Five years ago, Bruce Culver had what seemed like a good job. Trained as a chemist, he had worked his way up the corporate ladder to become vice president for Applied Research Laboratories in Valencia, Calif. He was tired of the revolving door at the top that had brought in four different company presidents in five years, but he felt pretty secure and had no plans to leave.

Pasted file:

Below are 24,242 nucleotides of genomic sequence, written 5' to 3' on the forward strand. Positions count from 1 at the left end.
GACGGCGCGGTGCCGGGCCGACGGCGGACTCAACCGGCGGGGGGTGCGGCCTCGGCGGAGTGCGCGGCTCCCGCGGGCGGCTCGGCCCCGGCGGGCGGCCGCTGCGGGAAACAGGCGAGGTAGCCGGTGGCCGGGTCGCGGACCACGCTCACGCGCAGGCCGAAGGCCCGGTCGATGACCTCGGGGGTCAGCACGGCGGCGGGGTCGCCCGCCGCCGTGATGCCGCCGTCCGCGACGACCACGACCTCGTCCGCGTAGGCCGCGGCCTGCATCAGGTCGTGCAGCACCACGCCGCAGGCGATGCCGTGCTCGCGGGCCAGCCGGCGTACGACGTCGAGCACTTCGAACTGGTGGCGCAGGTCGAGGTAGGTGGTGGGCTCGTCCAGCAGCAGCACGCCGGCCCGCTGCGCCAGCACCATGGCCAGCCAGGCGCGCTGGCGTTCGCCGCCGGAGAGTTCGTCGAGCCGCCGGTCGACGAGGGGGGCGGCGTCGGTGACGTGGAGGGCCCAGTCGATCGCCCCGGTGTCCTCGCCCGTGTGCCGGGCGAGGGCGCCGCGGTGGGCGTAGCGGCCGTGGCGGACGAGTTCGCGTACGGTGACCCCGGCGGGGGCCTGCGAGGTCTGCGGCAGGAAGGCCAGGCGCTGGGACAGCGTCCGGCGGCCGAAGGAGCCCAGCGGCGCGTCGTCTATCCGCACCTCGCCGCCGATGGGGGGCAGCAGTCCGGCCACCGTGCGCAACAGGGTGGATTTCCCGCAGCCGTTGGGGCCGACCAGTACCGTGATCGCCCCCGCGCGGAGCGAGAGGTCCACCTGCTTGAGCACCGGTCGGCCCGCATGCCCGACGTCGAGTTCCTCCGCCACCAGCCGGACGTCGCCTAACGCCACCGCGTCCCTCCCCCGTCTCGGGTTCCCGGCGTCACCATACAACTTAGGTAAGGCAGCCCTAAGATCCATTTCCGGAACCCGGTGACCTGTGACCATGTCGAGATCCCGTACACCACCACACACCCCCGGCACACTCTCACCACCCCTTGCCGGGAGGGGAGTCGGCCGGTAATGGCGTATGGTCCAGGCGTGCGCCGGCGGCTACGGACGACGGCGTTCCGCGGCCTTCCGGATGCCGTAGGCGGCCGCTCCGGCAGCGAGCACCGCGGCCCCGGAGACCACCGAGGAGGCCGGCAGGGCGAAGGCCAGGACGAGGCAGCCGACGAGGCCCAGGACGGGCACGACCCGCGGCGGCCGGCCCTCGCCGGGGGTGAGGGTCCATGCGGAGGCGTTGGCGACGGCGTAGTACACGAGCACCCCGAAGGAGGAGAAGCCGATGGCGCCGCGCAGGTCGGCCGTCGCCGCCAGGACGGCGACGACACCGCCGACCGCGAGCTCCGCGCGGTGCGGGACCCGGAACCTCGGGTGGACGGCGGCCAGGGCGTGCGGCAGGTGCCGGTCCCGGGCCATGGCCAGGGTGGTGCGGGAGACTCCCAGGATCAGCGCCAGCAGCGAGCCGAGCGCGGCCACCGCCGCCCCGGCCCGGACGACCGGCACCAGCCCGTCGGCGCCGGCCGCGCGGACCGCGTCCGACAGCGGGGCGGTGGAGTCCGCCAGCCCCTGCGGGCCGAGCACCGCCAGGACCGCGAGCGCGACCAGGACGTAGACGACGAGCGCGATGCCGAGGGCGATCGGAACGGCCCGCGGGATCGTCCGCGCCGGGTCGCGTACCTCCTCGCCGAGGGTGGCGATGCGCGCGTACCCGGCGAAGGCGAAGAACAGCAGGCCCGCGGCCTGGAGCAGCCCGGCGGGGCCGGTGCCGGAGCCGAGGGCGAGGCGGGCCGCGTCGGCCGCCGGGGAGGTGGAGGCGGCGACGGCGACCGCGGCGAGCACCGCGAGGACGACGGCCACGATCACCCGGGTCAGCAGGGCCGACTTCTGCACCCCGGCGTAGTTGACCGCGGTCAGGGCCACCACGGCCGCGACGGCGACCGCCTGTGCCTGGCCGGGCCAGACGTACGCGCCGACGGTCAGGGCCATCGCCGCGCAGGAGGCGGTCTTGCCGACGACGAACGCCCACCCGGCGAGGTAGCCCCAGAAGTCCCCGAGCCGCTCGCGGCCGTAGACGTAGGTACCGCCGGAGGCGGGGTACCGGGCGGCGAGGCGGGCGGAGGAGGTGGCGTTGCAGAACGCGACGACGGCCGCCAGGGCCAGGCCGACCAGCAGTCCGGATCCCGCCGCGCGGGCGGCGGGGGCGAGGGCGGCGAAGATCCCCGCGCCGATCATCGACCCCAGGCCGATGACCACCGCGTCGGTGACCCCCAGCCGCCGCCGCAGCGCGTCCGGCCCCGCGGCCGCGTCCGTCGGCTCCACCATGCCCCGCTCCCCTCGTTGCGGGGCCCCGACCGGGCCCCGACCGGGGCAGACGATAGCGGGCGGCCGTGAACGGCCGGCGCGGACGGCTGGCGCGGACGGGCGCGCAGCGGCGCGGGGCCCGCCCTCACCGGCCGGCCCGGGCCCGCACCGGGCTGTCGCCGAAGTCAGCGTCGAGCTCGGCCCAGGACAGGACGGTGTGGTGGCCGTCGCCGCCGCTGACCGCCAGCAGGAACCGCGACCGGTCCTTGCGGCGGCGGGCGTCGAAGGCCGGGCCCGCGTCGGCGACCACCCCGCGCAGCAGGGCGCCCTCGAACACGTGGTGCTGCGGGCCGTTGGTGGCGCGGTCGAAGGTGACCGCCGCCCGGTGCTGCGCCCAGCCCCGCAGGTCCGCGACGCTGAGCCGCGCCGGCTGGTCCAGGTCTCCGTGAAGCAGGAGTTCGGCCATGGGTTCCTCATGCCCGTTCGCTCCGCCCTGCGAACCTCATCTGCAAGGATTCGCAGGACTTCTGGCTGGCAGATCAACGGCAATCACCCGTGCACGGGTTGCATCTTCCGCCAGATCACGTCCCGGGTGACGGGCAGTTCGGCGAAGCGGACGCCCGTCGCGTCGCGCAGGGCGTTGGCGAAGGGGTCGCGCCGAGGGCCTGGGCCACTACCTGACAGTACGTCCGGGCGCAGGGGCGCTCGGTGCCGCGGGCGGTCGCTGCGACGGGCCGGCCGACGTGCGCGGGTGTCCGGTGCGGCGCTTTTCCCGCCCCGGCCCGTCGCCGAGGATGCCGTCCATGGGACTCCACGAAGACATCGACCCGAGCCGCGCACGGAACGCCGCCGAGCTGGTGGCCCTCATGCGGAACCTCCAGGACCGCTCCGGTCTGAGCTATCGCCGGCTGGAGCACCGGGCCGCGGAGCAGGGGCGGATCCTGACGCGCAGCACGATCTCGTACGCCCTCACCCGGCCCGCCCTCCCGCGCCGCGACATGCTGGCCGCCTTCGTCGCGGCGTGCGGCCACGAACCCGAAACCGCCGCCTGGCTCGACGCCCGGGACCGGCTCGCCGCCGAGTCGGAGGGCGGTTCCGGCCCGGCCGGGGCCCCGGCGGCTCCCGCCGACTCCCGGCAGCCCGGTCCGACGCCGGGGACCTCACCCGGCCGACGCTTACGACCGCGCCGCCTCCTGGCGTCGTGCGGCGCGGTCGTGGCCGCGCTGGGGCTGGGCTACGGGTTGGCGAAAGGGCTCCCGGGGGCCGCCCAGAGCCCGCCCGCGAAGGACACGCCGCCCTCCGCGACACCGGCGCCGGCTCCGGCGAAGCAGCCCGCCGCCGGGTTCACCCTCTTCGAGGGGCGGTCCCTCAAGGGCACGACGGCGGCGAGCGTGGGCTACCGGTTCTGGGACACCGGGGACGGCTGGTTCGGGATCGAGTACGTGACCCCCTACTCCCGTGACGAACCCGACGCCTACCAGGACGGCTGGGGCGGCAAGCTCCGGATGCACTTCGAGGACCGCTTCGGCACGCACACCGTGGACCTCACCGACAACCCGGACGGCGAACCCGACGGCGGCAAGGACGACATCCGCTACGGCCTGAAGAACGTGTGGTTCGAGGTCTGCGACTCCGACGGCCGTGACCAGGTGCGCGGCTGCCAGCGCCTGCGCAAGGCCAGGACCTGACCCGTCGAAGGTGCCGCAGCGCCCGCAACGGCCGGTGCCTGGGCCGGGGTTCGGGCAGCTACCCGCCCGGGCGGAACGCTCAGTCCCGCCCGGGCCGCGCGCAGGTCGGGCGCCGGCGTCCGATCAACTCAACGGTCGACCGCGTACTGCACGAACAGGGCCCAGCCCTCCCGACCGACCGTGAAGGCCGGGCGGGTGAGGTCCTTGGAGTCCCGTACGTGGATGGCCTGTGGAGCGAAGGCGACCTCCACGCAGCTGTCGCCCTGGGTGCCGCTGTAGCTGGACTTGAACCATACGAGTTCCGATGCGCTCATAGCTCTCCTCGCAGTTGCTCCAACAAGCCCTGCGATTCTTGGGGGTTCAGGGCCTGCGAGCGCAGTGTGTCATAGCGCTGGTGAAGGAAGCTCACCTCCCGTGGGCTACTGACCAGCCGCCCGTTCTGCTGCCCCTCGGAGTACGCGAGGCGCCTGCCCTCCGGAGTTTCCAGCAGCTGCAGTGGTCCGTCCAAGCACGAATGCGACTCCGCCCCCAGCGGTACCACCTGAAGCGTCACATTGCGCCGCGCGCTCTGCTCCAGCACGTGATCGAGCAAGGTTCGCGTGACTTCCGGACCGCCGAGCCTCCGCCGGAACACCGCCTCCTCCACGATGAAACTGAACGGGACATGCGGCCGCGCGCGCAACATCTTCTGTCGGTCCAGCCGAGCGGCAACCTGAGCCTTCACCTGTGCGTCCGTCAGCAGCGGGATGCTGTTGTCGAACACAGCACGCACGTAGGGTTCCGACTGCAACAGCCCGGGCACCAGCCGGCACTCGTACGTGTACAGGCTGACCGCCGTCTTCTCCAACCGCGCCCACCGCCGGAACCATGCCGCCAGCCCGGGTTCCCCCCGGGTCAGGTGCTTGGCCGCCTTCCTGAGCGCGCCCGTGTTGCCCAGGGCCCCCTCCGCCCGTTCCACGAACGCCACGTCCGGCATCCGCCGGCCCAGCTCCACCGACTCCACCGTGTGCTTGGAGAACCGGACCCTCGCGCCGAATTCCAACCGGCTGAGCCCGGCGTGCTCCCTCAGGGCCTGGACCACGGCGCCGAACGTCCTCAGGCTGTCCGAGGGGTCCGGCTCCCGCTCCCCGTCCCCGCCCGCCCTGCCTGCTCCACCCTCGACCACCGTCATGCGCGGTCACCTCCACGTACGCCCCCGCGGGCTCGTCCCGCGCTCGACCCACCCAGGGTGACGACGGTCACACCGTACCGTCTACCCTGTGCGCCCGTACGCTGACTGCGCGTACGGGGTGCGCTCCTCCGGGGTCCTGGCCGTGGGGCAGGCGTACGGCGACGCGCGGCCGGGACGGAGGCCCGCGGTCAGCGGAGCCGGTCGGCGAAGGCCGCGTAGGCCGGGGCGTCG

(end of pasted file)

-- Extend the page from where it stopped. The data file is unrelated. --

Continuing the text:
Then in June 1983, everything changed. The company’s president became the leader of a leveraged buyout. Culver was booted out. There was no joy in workville. “When you leave, you go with an awful lot of emotion. I was surprised. I was angry,” he says. Today, though, Culver, 43, is a very happy man and feels that in retrospect getting fired was a good thing. It led him to cofound, with former ARL colleague Raf Dahlquist, a sort of Rent-A-Scientist agency, of...

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